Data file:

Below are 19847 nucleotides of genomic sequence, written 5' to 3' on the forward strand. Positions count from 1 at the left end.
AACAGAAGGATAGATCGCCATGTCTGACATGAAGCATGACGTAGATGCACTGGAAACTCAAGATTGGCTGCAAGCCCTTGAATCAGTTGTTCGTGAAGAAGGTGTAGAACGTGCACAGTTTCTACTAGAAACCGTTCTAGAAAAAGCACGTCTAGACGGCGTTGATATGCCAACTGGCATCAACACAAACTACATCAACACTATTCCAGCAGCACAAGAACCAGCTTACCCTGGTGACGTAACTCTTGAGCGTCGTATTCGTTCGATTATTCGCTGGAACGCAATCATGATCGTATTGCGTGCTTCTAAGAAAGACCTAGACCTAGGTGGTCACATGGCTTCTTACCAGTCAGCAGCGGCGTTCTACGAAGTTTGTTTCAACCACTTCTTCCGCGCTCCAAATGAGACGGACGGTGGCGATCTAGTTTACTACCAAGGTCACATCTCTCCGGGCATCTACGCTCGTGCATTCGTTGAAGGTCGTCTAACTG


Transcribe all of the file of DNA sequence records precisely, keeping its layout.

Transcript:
Below are 19847 nucleotides of genomic sequence, written 5' to 3' on the forward strand. Positions count from 1 at the left end.
AACAGAAGGATAGATCGCCATGTCTGACATGAAGCATGACGTAGATGCACTGGAAACTCAAGATTGGCTGCAAGCCCTTGAATCAGTTGTTCGTGAAGAAGGTGTAGAACGTGCACAGTTTCTACTAGAAACCGTTCTAGAAAAAGCACGTCTAGACGGCGTTGATATGCCAACTGGCATCAACACAAACTACATCAACACTATTCCAGCAGCACAAGAACCAGCTTACCCTGGTGACGTAACTCTTGAGCGTCGTATTCGTTCGATTATTCGCTGGAACGCAATCATGATCGTATTGCGTGCTTCTAAGAAAGACCTAGACCTAGGTGGTCACATGGCTTCTTACCAGTCAGCAGCGGCGTTCTACGAAGTTTGTTTCAACCACTTCTTCCGCGCTCCAAATGAGACGGACGGTGGCGATCTAGTTTACTACCAAGGTCACATCTCTCCGGGCATCTACGCTCGTGCATTCGTTGAAGGTCGTCTAACTG